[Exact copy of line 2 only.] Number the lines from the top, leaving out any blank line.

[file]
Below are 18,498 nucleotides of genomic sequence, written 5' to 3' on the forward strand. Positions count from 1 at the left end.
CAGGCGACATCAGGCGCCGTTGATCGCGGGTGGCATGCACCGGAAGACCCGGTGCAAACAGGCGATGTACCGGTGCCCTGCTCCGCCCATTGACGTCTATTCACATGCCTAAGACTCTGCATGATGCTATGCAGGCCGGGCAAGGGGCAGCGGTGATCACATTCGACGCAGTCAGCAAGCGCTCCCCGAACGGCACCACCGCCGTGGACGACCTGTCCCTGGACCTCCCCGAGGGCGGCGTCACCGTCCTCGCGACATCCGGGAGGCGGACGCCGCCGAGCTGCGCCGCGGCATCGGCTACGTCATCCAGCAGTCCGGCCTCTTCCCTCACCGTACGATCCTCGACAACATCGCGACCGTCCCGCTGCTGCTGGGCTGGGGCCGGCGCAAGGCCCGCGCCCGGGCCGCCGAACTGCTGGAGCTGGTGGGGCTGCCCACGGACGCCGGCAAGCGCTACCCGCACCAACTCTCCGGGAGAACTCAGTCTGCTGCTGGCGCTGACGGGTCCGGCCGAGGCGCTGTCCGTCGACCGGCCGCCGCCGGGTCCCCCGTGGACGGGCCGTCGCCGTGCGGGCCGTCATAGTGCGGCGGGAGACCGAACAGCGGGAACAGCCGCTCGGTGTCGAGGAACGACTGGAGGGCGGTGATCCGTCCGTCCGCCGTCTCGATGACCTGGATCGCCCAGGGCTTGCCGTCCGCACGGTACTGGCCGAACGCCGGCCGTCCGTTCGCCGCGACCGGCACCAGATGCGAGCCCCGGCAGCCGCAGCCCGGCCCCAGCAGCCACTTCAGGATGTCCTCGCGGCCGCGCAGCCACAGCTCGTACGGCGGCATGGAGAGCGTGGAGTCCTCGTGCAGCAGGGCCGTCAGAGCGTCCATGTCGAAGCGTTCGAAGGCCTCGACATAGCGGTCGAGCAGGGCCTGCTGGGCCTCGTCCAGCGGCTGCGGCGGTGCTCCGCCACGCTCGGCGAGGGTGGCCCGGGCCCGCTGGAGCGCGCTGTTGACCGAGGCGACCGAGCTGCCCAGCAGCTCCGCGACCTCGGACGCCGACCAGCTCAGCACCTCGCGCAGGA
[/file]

CAGGCGACATCAGGCGCCGTTGATCGCGGGTGGCATGCACCGGAAGACCCGGTGCAAACAGGCGATGTACCGGTGCCCTGCTCCGCCCATTGACGTCTATTCACATGCCTAAGACTCTGCATGATGCTATGCAGGCCGGGCAAGGGGCAGCGGTGATCACATTCGACGCAGTCAGCAAGCGCTCCCCGAACGGCACCACCGCCGTGGACGACCTGTCCCTGGACCTCCCCGAGGGCGGCGTCACCGTCCTCGCGACATCCGGGAGGCGGACGCCGCCGAGCTGCGCCGCGGCATCGGCTACGTCATCCAGCAGTCCGGCCTCTTCCCTCACCGTACGATCCTCGACAACATCGCGACCGTCCCGCTGCTGCTGGGCTGGGGCCGGCGCAAGGCCCGCGCCCGGGCCGCCGAACTGCTGGAGCTGGTGGGGCTGCCCACGGACGCCGGCAAGCGCTACCCGCACCAACTCTCCGGGAGAACTCAGTCTGCTGCTGGCGCTGACGGGTCCGGCCGAGGCGCTGTCCGTCGACCGGCCGCCGCCGGGTCCCCCGTGGACGGGCCGTCGCCGTGCGGGCCGTCATAGTGCGGCGGGAGACCGAACAGCGGGAACAGCCGCTCGGTGTCGAGGAACGACTGGAGGGCGGTGATCCGTCCGTCCGCCGTCTCGATGACCTGGATCGCCCAGGGCTTGCCGTCCGCACGGTACTGGCCGAACGCCGGCCGTCCGTTCGCCGCGACCGGCACCAGATGCGAGCCCCGGCAGCCGCAGCCCGGCCCCAGCAGCCACTTCAGGATGTCCTCGCGGCCGCGCAGCCACAGCTCGTACGGCGGCATGGAGAGCGTGGAGTCCTCGTGCAGCAGGGCCGTCAGAGCGTCCATGTCGAAGCGTTCGAAGGCCTCGACATAGCGGTCGAGCAGGGCCTGCTGGGCCTCGTCCAGCGGCTGCGGCGGTGCTCCGCCACGCTCGGCGAGGGTGGCCCGGGCCCGCTGGAGCGCGCTGTTGACCGAGGCGACCGAGCTGCCCAGCAGCTCCGCGACCTCGGACGCCGACCAGCTCAGCACCTCGCGCAGGA